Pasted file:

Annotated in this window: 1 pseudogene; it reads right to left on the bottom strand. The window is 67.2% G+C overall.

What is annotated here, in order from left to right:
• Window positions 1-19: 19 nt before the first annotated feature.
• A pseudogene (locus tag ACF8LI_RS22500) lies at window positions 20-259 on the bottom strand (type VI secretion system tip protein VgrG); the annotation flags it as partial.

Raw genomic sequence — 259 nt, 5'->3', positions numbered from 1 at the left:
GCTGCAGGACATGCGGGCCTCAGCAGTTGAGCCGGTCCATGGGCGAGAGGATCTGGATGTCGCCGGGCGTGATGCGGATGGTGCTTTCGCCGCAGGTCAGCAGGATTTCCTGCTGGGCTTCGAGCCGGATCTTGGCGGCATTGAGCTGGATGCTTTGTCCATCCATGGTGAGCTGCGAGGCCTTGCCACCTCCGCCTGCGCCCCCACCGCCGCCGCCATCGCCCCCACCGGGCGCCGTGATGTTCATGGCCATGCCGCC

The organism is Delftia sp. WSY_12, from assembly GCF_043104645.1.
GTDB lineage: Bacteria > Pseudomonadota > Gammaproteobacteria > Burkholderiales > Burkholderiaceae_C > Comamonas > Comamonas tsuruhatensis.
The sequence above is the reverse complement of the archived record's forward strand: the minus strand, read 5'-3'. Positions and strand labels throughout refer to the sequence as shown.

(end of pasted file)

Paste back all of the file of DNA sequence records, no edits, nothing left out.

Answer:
Annotated in this window: 1 pseudogene; it reads right to left on the bottom strand. The window is 67.2% G+C overall.

What is annotated here, in order from left to right:
• Window positions 1-19: 19 nt before the first annotated feature.
• A pseudogene (locus tag ACF8LI_RS22500) lies at window positions 20-259 on the bottom strand (type VI secretion system tip protein VgrG); the annotation flags it as partial.

Raw genomic sequence — 259 nt, 5'->3', positions numbered from 1 at the left:
GCTGCAGGACATGCGGGCCTCAGCAGTTGAGCCGGTCCATGGGCGAGAGGATCTGGATGTCGCCGGGCGTGATGCGGATGGTGCTTTCGCCGCAGGTCAGCAGGATTTCCTGCTGGGCTTCGAGCCGGATCTTGGCGGCATTGAGCTGGATGCTTTGTCCATCCATGGTGAGCTGCGAGGCCTTGCCACCTCCGCCTGCGCCCCCACCGCCGCCGCCATCGCCCCCACCGGGCGCCGTGATGTTCATGGCCATGCCGCC

The organism is Delftia sp. WSY_12, from assembly GCF_043104645.1.
GTDB lineage: Bacteria > Pseudomonadota > Gammaproteobacteria > Burkholderiales > Burkholderiaceae_C > Comamonas > Comamonas tsuruhatensis.
The sequence above is the reverse complement of the archived record's forward strand: the minus strand, read 5'-3'. Positions and strand labels throughout refer to the sequence as shown.